I foresee consequences; dark days and darker nights; domestic happiness suspended; social enjoyments abandoned; property of every kind put in jeopardy by war, perhaps; neighbors and friends at variance, and eternal separations on earth possible. But what are all these evils when compared with the fate of which the Port Bill may be only a threat? My mind is made up; my heart is in the cause. George is right; he is always right. God has promised to protect the righteous, and I will trust him.

We have a series of letters from John Adams to his wife, describing this first Congress – they’re fabulous, because Adams was not reticent at all with his wife. He had next to no formality with Abigail, he shared everything with her: his gripes, his self-doubt, his vanity, his jokes … The letters are a rich first-person resource, one of the most amazing archives of letters we have in our national history.

Adams wrote a letter (the last paragraph of which is now rightly famous) to Abigail on his way down to Philadelphia:

We Yesterday visited Nassau Hall Colledge, and were politely treated by the Schollars, Tutors, Professors and President, whom We are, this Day to hear preach. Tomorrow We reach the Theatre of Action. God Almighty grant us Wisdom and Virtue sufficient for the high Trust that is devolved upon Us. The Spirit of the People wherever we have been seems to be very favourable. They universally consider our Cause as their own, and express the firmest Resolution, to abide the Determination of the Congress.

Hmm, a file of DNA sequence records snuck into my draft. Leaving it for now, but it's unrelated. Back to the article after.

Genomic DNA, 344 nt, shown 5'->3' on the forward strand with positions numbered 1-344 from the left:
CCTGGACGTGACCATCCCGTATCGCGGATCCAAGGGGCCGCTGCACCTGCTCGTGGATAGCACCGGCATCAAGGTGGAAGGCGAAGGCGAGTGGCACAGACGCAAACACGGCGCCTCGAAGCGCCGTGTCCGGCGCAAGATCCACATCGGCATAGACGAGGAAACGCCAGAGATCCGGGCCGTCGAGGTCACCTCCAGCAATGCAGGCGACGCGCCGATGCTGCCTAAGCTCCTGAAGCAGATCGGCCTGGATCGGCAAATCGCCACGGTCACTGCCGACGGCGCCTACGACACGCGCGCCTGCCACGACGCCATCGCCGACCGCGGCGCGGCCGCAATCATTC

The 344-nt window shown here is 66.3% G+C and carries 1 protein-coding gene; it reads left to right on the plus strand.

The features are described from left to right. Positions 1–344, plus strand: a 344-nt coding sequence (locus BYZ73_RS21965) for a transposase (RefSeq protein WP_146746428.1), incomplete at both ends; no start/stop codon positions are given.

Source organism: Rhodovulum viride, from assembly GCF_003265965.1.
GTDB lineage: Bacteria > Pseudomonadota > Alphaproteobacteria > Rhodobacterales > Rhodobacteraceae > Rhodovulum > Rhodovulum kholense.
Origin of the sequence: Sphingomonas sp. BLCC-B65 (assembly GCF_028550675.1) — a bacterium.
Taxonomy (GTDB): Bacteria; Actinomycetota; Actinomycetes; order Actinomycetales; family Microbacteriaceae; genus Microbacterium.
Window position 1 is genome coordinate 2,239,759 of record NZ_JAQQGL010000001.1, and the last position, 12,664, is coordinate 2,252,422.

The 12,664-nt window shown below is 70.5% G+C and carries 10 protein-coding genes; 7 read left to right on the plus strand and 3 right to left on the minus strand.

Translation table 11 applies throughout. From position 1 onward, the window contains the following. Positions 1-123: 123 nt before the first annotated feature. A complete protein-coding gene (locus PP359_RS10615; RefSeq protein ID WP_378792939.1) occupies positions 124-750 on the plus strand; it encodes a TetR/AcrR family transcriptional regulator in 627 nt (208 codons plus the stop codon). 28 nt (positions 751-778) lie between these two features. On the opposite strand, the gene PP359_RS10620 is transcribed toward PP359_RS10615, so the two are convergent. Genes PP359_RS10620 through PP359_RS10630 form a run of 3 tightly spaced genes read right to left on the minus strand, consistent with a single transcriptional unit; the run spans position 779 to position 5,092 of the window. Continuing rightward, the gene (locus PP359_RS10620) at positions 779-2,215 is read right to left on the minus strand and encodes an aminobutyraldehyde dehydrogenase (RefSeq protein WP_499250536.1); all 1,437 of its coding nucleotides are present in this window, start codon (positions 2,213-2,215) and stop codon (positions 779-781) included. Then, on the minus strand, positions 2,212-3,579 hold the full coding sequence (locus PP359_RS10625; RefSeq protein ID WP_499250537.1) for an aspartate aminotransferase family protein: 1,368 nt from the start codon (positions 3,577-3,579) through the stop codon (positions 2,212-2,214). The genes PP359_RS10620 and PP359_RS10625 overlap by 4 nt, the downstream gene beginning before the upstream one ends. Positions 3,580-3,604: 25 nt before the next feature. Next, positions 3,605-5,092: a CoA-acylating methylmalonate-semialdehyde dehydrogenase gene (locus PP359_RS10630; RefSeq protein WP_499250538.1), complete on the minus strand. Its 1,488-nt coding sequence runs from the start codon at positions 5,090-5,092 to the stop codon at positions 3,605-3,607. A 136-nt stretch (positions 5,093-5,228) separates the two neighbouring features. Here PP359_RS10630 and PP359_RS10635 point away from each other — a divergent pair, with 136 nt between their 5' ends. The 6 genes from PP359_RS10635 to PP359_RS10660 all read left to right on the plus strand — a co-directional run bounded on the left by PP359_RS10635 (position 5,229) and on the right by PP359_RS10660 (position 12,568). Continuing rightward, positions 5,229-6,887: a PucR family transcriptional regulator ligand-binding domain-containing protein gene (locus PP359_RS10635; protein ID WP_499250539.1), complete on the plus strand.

I am anxious for our perplexed, distressed Province [Boston] — hope they will be directed into the right Path. Let me intreat you, my Dear, to make yourself as easy and quiet as possible. Resignation to the Will of Heaven is our only Resource in such Dangerous Times. Prudence and Caution should be our Guides. I have the strongest Hopes, that We shall yet see a clearer Sky, and better Times…